Staying Mentally Healthy While Working From Home

As many Australians and people around the world are now working from home, we have to make a more conscious effort to stay physically and mentally well under quite different circumstances.


The new normal

For many modern professionals, occasionally working from home is common practice. Yet during the current unprecedented COVID-19 pandemic for most of us, working from home every day will be a completely new experience.

There are definite pros and cons to working remotely. In the office environment, our well-meaning colleagues can often be a distraction, disrupting our productivity. Many of us can relate to the unhelpful impact of a “quick question” posed by a colleague which pulls us out of the task we were focusing on. The positive effects of socialising at work are that we feel a sense of connection, are able to bounce ideas off others and have small, necessary breaks throughout the day.

The novelty of this new way of working will wear off quickly and if we are not careful cabin fever will set in. So here are some practical tips for maintaining good mental and physical health while working from home:

Stick to a routine

The mental association you make between work and being in an office can make you more productive, and there’s no reason that this should be lost when working remotely. When working from home, do all the things you would usually do as part of your morning ritual: Set your alarm, make a cup of tea or coffee, and wear nice clothes. Although working in your PJs may be tempting it’s important to stick to helpful patterns that your brain usually associates with getting ready to work, in the long term you will be more productive and feel better.

To stay on schedule, segment what you’ll do and when over the course of the day. Try to set up any meetings for first thing in the morning, this minimises the temptation for a sleep-in and gets the day started in a productive way. Utilise your calendar to create personal events and reminders that tell you when to shift gears and start on new tasks.

Set up a dedicated workspace

Just because you’re not working at an office doesn’t mean you can’t, well, have an office. Rather than cooping yourself up in your room or on the couch – spaces that your brain associates with leisure time – dedicate a specific room or surface in your home to work. Make sure that this space is set up well for you to work comfortably (e.g. a good chair, your computer screen at the right height, natural light if possible) to minimise fatigue and muscle pain at the end of the day. Many great tips for office ergonomics can be found online.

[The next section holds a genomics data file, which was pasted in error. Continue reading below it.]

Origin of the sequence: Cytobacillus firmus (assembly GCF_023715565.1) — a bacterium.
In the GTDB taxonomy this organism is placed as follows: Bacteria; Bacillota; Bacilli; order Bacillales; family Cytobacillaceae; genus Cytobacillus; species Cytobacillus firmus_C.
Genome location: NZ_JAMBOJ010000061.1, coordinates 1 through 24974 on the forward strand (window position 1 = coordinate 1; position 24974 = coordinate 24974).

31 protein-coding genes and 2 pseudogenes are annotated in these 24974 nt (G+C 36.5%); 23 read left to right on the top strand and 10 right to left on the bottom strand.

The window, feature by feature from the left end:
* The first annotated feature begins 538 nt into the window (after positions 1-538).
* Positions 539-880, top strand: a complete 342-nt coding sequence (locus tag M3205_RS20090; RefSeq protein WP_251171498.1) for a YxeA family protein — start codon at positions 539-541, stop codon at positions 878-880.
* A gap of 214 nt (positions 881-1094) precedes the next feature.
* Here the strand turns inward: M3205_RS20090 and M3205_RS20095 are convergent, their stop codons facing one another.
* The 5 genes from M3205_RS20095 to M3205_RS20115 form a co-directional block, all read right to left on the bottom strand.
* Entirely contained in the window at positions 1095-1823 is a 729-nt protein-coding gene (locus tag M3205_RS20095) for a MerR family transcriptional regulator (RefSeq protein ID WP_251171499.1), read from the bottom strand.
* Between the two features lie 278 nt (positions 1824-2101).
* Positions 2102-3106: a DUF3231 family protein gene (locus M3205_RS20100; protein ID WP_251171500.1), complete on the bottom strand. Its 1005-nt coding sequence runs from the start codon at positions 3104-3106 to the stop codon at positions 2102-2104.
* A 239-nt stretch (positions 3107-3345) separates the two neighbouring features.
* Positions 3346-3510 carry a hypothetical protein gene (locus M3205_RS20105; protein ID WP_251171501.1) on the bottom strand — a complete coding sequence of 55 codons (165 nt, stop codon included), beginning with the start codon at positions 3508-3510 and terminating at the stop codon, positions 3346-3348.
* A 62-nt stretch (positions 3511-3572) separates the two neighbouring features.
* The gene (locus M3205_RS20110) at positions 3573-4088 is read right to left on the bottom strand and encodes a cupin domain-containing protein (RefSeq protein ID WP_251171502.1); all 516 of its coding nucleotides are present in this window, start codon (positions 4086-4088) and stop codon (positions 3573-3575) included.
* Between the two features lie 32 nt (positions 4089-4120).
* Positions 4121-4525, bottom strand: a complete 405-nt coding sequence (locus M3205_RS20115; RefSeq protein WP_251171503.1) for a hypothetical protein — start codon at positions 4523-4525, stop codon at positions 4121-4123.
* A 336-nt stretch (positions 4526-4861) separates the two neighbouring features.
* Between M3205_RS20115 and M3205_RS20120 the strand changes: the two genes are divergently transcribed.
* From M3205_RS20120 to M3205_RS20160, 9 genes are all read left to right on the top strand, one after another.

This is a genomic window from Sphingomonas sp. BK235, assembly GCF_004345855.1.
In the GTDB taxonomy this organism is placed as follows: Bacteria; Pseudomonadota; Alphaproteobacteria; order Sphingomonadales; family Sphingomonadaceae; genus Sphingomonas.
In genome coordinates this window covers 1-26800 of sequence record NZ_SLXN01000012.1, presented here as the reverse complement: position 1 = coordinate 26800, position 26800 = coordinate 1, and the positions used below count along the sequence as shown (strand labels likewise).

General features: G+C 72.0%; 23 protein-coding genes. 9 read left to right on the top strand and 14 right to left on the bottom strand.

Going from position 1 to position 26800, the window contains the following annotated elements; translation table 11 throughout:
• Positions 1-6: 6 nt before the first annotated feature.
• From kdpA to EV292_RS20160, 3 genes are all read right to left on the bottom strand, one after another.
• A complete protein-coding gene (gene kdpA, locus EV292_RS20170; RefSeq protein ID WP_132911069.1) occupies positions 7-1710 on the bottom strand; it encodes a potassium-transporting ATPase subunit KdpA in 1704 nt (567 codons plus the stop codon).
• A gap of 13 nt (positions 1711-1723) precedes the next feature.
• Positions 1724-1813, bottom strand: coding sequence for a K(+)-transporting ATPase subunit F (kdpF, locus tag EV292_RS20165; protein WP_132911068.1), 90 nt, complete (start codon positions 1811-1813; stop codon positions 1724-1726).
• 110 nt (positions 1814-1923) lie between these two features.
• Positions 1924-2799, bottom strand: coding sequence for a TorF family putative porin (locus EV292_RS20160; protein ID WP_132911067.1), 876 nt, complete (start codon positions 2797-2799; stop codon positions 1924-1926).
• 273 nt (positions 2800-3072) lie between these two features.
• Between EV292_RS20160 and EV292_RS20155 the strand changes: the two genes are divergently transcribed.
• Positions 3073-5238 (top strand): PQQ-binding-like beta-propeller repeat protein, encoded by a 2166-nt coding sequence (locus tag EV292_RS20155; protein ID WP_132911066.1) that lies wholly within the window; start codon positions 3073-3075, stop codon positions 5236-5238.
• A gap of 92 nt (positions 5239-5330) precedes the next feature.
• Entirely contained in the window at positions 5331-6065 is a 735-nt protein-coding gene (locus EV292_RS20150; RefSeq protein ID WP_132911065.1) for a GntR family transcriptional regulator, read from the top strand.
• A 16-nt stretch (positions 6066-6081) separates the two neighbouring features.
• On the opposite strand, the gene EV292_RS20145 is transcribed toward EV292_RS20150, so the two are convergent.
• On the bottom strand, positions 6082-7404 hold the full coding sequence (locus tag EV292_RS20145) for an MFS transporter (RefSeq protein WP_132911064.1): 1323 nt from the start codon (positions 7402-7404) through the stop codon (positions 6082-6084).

Get up and move

It can be so easy to get “in the zone” when working in isolation, that you forget to have breaks altogether. Don’t let the guilt of working in the building you sleep in prevent you from taking time to relax. Rather than watching the news on COVID-19 or spending time on social media, use your breaks to move and get away from your desk. Stand up and stretch, go for a walk outside (if permitted) or spend time with others who might also be in the house.

Stay connected

Working from home might help you focus on your work in the short term, but it can also make you feel cut off the rest of your team and organisation. Instant messaging and videoconferencing tools can make it easy to check in with co-workers and remind you how your work is contributing to the big picture. Research has shown that social isolation and loneliness can be a significant risk factor leading to mental health issues. So maintaining a sense of connection and belonging will be vital. If you are feeling overwhelmed or lonely, share your concerns and how you are feeling with a friend or family member.

Invest in healthy habits

Try to eat healthy well-balanced meals, drink water, exercise regularly, and get plenty of sleep. Avoid alcohol, tobacco, and other drugs. During periods of high stress, we are more likely to gravitate towards our ‘quick fix’ coping mechanisms but these are not always the most helpful. Although things like comfort food and alcohol may offer short term relief, they also increase the risk of weight gain, health issues, monetary problems and are actually more likely to increase rather than decrease our levels of Cortisol, a key hormone involved in our physical stress response.

Reach out early and communicate

If you are struggling, make sure to talk about your experiences and feelings with loved ones and friends.  Also, ask your employer what supports they have in place for those who are struggling with their mental health during these challenging times. Talking to a Counsellor or Psychologist can be incredibly helpful, as they can provide practical tools for reducing stress and building resilience.

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